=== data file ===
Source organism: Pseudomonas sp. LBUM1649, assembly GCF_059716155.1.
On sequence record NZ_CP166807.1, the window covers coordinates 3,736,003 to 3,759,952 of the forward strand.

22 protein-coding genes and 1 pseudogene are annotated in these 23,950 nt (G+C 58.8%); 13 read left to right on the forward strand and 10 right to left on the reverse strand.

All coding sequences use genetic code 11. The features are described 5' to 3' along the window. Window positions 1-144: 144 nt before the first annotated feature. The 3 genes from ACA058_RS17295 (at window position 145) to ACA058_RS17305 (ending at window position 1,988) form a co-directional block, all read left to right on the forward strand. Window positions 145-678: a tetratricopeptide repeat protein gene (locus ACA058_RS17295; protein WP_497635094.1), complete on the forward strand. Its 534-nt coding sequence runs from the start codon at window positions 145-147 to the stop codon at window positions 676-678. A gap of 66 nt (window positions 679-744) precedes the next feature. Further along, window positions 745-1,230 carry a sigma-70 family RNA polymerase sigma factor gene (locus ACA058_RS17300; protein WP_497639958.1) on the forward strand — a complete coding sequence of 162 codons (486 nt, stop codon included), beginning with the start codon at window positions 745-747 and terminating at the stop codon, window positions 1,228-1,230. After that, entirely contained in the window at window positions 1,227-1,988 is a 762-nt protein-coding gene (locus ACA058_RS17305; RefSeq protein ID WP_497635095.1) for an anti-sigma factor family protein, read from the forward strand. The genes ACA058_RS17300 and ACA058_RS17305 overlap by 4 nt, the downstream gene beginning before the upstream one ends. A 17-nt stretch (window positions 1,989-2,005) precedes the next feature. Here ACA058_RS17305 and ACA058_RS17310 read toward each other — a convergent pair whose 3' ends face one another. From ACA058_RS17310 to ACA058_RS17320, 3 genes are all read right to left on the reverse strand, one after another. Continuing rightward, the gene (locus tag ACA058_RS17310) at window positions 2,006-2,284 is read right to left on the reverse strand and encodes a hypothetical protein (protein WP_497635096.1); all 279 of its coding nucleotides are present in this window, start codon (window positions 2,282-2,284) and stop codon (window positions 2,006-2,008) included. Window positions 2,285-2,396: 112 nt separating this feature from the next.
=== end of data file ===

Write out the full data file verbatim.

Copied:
Source organism: Pseudomonas sp. LBUM1649, assembly GCF_059716155.1.
On sequence record NZ_CP166807.1, the window covers coordinates 3,736,003 to 3,759,952 of the forward strand.

22 protein-coding genes and 1 pseudogene are annotated in these 23,950 nt (G+C 58.8%); 13 read left to right on the forward strand and 10 right to left on the reverse strand.

All coding sequences use genetic code 11. The features are described 5' to 3' along the window. Window positions 1-144: 144 nt before the first annotated feature. The 3 genes from ACA058_RS17295 (at window position 145) to ACA058_RS17305 (ending at window position 1,988) form a co-directional block, all read left to right on the forward strand. Window positions 145-678: a tetratricopeptide repeat protein gene (locus ACA058_RS17295; protein WP_497635094.1), complete on the forward strand. Its 534-nt coding sequence runs from the start codon at window positions 145-147 to the stop codon at window positions 676-678. A gap of 66 nt (window positions 679-744) precedes the next feature. Further along, window positions 745-1,230 carry a sigma-70 family RNA polymerase sigma factor gene (locus ACA058_RS17300; protein WP_497639958.1) on the forward strand — a complete coding sequence of 162 codons (486 nt, stop codon included), beginning with the start codon at window positions 745-747 and terminating at the stop codon, window positions 1,228-1,230. After that, entirely contained in the window at window positions 1,227-1,988 is a 762-nt protein-coding gene (locus ACA058_RS17305; RefSeq protein ID WP_497635095.1) for an anti-sigma factor family protein, read from the forward strand. The genes ACA058_RS17300 and ACA058_RS17305 overlap by 4 nt, the downstream gene beginning before the upstream one ends. A 17-nt stretch (window positions 1,989-2,005) precedes the next feature. Here ACA058_RS17305 and ACA058_RS17310 read toward each other — a convergent pair whose 3' ends face one another. From ACA058_RS17310 to ACA058_RS17320, 3 genes are all read right to left on the reverse strand, one after another. Continuing rightward, the gene (locus tag ACA058_RS17310) at window positions 2,006-2,284 is read right to left on the reverse strand and encodes a hypothetical protein (protein WP_497635096.1); all 279 of its coding nucleotides are present in this window, start codon (window positions 2,282-2,284) and stop codon (window positions 2,006-2,008) included. Window positions 2,285-2,396: 112 nt separating this feature from the next.